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October 1, 2015

Reports reveal Coca-Cola funded Pediatric Association and child obesity research

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Vocab

Pediatrics — the branch of medicine dealing with children and their diseases

obesity — a disorder involving excessive body fat that increases the risk of health problems

type 2 diabetes — a chronic condition that affects the way the body processes blood sugar

hypertension — abnormally high blood pressure


The American Academy of Pediatrics ended its partnership with Coca-Cola this week after evidence emerged that the company paid for research downplaying the role of soda in obesity.

Coke was the main sponsor of the academy’s website, healthychildren.org, and paid them $3 million over the past five years along with $100 million the company gives to various medical and health groups.

Members of the Academy were upset after the New York Times looked at financial data that revealed the extent of Coke’s relationship.

Many pediatricians were surprised to find that their organization was aligned with Coke, according to New York Times reporter Anahad O’Connor. Pediatricians see childhood health problems related to obesity on a daily basis, like type 2 diabetes and hypertension.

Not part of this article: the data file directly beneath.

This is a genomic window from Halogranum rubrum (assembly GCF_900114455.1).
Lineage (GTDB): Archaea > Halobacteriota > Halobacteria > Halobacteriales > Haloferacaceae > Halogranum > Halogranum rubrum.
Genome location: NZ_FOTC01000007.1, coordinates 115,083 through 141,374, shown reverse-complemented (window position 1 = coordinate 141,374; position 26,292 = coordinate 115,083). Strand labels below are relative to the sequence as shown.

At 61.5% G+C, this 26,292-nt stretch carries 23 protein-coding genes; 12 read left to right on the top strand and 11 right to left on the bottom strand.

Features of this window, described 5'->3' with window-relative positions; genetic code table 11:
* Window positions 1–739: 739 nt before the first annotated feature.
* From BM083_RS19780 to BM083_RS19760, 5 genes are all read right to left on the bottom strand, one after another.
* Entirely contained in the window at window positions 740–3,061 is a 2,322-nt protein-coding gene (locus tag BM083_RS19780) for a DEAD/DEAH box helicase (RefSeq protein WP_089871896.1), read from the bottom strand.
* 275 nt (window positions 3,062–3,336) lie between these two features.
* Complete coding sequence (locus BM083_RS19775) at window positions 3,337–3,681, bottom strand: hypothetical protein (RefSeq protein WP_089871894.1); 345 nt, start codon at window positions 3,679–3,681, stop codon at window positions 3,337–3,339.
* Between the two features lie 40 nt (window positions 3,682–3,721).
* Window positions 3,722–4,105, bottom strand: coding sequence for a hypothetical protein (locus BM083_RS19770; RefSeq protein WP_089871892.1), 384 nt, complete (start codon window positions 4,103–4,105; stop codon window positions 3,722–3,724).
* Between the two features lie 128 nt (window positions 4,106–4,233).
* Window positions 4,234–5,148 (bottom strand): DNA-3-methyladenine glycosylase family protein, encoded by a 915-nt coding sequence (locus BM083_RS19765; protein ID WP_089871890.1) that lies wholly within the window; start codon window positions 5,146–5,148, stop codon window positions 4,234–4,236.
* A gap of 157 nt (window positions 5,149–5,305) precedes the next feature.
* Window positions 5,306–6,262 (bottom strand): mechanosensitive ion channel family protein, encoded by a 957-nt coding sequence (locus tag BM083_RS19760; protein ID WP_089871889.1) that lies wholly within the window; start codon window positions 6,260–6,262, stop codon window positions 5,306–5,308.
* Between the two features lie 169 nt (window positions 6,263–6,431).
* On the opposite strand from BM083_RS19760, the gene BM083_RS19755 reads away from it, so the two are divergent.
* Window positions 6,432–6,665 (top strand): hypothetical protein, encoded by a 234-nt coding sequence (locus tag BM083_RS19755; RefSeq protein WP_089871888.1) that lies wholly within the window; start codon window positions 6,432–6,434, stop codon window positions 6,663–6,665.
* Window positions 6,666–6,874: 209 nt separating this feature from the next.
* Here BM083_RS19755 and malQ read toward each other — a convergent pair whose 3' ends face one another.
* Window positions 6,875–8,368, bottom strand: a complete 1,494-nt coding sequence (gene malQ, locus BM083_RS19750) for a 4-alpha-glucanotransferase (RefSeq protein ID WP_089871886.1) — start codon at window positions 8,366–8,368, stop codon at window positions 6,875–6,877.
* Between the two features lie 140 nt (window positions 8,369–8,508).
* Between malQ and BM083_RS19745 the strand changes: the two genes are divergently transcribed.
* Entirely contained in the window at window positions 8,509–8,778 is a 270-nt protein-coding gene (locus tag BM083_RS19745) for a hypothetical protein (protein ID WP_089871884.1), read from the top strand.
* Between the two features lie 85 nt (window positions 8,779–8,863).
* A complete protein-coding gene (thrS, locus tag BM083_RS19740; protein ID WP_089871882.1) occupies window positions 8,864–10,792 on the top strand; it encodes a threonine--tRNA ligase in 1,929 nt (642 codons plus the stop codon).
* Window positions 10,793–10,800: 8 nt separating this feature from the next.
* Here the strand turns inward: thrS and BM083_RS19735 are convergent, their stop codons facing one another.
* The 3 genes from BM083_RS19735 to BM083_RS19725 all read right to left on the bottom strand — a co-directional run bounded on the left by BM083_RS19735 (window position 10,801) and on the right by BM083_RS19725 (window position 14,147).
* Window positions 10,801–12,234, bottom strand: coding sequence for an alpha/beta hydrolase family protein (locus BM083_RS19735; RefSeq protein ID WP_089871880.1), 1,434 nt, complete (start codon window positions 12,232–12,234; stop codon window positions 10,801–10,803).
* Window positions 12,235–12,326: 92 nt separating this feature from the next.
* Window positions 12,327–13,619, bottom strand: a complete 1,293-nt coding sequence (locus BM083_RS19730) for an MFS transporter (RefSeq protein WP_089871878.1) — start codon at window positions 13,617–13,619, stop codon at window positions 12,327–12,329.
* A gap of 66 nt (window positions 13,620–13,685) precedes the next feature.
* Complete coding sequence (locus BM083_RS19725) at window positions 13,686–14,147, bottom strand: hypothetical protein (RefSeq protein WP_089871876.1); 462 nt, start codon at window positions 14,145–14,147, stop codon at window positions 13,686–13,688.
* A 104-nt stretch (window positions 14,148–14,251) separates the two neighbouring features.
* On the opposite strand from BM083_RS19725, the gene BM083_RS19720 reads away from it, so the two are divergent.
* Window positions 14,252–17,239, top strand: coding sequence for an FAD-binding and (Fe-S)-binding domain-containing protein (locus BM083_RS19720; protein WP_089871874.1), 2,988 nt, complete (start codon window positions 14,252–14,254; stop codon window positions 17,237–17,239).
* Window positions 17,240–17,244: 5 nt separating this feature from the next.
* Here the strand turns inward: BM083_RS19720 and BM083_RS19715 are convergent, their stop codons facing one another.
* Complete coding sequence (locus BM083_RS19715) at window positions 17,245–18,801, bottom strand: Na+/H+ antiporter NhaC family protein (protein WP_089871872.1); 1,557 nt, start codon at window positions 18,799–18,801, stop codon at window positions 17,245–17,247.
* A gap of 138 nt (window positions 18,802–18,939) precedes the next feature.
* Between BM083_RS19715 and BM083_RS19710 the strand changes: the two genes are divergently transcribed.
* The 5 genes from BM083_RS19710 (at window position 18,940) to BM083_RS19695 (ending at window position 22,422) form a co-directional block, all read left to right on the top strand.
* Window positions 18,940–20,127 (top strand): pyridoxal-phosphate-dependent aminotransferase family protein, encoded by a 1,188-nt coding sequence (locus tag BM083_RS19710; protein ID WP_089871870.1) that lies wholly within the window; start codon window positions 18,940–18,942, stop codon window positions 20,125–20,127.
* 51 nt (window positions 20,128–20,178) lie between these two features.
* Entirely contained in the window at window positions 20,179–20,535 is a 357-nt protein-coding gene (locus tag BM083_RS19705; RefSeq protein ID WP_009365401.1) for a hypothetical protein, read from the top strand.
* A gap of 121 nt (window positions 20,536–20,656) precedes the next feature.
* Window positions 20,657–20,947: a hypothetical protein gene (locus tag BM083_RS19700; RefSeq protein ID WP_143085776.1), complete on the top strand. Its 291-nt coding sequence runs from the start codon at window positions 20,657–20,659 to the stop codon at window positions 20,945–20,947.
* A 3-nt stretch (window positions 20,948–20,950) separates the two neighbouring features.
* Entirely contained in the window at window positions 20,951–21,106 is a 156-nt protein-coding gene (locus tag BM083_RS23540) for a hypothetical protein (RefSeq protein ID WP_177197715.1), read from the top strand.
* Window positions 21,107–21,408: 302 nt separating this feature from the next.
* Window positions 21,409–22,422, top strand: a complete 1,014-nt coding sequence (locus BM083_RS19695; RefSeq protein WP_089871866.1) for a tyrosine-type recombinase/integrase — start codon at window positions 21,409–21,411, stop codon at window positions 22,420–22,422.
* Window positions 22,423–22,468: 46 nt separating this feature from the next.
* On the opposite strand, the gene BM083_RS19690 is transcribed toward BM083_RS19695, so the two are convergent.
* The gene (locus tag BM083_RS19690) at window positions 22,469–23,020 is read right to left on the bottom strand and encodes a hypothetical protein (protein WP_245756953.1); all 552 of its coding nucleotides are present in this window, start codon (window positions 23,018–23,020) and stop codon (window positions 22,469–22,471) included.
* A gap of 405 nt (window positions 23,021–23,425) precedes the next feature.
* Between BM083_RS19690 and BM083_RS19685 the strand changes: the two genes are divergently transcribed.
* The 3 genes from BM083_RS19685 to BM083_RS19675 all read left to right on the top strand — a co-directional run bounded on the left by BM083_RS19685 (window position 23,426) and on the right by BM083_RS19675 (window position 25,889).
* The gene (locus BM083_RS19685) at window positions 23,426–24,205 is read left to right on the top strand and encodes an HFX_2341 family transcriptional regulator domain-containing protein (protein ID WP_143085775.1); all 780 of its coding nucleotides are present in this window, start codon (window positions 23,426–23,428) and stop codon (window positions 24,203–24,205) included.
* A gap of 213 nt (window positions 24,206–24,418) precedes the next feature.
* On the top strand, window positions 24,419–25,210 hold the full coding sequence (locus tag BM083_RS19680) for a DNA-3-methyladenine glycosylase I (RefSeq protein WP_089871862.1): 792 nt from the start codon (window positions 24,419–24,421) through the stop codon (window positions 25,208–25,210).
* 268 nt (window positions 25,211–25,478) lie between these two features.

“Some pediatricians said it was analogous to a major lung association group or university partnering with the tobacco industry,” O’Connor said.

Coke’s data also revealed financial contributions to research institutions like the Pennington Biomedical Center at Louisiana State University, which received $7 million over the past five years. A major study on the factors behind childhood obesity just released by the center left out any mention of sugary drinks.

Coke’s role in lobbying legal and political groups for support has been noticed in the past, but the New York Times reports exposed a great deal more about the extent of its influence on medical and academic institutions.


Warm up questions
  1. Why is soda not considered healthy?
  2. What are some factors that may lead to obesity?
  3. From its name, what do you think the American Academy of Pediatrics does?
Critical thinking questions
  1. Why might it be a conflict of interest for the American Academy of Pediatrics to accept funding from Coca-Cola?
  2. Why would the food and beverage industries want to donate to medical and health groups?
  3. Do you think there should be restrictions on the amount of sugary drinks convenience stores are allowed to sell to young people? Why or why not?
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